August 5th 2018: Lyell Fork – Tuolumne Meadows; 13 miles
It took me so long to write this final post because it took me this long to come to terms with what the following paragraphs are going to describe. It should come as no surprise that I was not able to complete the trail in its entirety, as the Ferguson fire was not even close to being contained at this point. More heartbroken I could not have been and it will take a very long time for me to accept the fact that 20 miles were left unconquered when I know full well I could have completed them. But alas, here is it: my final day on the trail.
Last night was the first night on this entire journey where I was alone. Granted there were nights when people weren’t nearby, but I at least knew there was someone within proximity of where I was staying. Last night, however, I didn’t see a soul. Which shocked me because I thought it was a pretty awesome campsite at a pretty awesome location! Right before Donahue pass going SOBO and right after the pass going NOBO. Prime real estate! Well obviously I was wrong, or maybe the other hikers knew something I didn’t. Because this was the worst night of the entire hike, and it wasn’t because I was alone.
Being alone didn’t bother me at all. At this point, I think (I hope) I know what I’m doing when it comes to camp life. I’m not worried about bears or things that go bump in the night, so I was actually looking forward to having a night completely devoid of human interaction. But then the wind started. And it didn’t stop. Starting gently at 5pm, the wind soon picked up in gales and brought with it ash. Thank God I set up my tent as soon as I got into camp, because with only 2 stakes (ultralight!) my tent surely would’ve blown away into the abyss. To help out, I stayed in my tent to make sure with my weight and the weight of the pack, it wasn’t going to blow away. I watched hikers come and go, wondering why they weren’t staying. But like I said, I secretly hoped they would move on so I would have a night alone.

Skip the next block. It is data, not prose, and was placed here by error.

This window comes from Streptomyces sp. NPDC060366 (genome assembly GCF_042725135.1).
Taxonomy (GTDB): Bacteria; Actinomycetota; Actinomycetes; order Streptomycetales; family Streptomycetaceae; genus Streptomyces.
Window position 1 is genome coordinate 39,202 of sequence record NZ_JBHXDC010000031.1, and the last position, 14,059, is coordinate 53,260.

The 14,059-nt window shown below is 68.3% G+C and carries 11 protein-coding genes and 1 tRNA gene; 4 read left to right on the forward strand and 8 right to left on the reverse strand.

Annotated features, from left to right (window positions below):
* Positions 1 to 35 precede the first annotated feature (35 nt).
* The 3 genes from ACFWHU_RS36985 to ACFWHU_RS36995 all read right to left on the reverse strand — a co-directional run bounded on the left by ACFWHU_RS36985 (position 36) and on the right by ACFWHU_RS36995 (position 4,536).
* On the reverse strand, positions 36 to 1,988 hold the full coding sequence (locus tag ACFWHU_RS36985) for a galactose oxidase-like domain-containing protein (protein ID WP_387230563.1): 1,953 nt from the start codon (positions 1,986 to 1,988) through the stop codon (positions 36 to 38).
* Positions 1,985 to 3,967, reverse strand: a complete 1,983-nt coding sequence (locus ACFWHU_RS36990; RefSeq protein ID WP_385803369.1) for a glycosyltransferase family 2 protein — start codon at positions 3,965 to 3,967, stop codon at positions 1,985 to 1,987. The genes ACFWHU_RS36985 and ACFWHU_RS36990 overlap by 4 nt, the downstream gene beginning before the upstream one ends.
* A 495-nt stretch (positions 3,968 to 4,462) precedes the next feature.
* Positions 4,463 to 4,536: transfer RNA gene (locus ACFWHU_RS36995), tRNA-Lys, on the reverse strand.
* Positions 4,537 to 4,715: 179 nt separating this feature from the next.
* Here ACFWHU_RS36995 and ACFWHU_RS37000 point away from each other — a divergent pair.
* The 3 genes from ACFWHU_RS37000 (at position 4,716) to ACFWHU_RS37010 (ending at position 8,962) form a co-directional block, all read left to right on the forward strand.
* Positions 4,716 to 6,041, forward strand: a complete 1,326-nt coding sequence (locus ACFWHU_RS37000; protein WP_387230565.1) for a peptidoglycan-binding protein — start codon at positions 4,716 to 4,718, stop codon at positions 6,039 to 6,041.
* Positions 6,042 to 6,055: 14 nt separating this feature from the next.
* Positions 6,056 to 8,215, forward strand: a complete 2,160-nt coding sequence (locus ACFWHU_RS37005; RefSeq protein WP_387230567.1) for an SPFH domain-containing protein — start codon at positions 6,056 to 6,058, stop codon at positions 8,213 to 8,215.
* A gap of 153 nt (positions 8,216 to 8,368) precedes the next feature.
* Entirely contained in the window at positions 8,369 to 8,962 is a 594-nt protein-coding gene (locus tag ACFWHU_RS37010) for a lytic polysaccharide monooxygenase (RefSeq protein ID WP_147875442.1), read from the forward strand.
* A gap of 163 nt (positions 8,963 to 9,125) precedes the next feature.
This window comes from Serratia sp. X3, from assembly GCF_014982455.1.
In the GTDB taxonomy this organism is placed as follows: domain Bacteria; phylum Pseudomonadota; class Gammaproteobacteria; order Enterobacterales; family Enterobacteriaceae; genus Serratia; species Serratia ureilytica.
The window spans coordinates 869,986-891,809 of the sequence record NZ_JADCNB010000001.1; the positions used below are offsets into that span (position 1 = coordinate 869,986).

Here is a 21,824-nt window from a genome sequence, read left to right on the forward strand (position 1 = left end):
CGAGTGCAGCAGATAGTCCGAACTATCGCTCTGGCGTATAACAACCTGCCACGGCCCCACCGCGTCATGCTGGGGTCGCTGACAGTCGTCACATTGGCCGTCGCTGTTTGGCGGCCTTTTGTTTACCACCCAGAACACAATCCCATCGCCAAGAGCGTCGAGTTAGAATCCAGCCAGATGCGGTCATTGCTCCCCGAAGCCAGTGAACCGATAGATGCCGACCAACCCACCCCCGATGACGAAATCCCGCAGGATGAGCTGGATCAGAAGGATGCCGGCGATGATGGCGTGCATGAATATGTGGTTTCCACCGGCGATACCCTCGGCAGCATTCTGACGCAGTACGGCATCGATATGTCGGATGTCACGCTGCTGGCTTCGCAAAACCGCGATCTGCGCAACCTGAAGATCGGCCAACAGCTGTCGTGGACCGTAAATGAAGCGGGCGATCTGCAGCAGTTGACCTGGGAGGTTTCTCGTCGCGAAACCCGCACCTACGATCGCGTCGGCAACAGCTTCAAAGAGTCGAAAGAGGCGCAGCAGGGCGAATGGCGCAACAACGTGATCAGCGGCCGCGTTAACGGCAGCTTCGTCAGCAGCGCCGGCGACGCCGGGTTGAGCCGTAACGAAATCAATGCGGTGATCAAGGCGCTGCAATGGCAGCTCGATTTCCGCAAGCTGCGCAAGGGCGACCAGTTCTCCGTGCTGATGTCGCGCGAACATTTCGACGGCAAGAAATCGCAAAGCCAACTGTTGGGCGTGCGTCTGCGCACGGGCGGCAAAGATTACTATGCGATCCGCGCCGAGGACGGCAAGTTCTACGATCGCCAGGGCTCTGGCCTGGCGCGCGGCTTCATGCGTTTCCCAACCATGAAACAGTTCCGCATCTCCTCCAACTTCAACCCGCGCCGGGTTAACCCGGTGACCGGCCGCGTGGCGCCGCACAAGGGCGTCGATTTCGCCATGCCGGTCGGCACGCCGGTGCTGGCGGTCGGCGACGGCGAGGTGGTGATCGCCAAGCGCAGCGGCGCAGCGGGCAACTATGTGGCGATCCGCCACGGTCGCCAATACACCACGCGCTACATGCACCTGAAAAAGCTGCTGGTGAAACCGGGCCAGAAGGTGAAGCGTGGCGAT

The wind got worse. So much worse. Because I was in a valley of sorts, it created a wind tunnel. I could hear bad gusts coming up the valley 5 seconds before it would hit the tent. Gave me plenty of time to prepare, not that any preparation would do any good! The gusts must’ve been at least 60mph. For the majority of the night, my tent was blown completely horizontal, right over my face. Needless to say, I did not sleep very well. I had visions in my head that the wind was so strong it would knock my bear canister over. Following the whatever law of whatever dynamics (physics wasn’t my strong suit), the canister would stay in motion until it met something that would stop it… and that would be a nearby stream. I was convinced that my bear can was gonna float away! Totally ridiculous. But I was in a heightened state of annoyance and sleep deprivation from the wind, so my brain wasn’t working so well. The only thing that would’ve made it worse would be rain. Luckily the heavens didn’t open up on me, however, it did rain ash. I wasn’t too surprised, considering how terribly smoky it was on Donahue and how low visibility was before I went in my tent. Another nail in the coffin of my hopes of finishing the trail.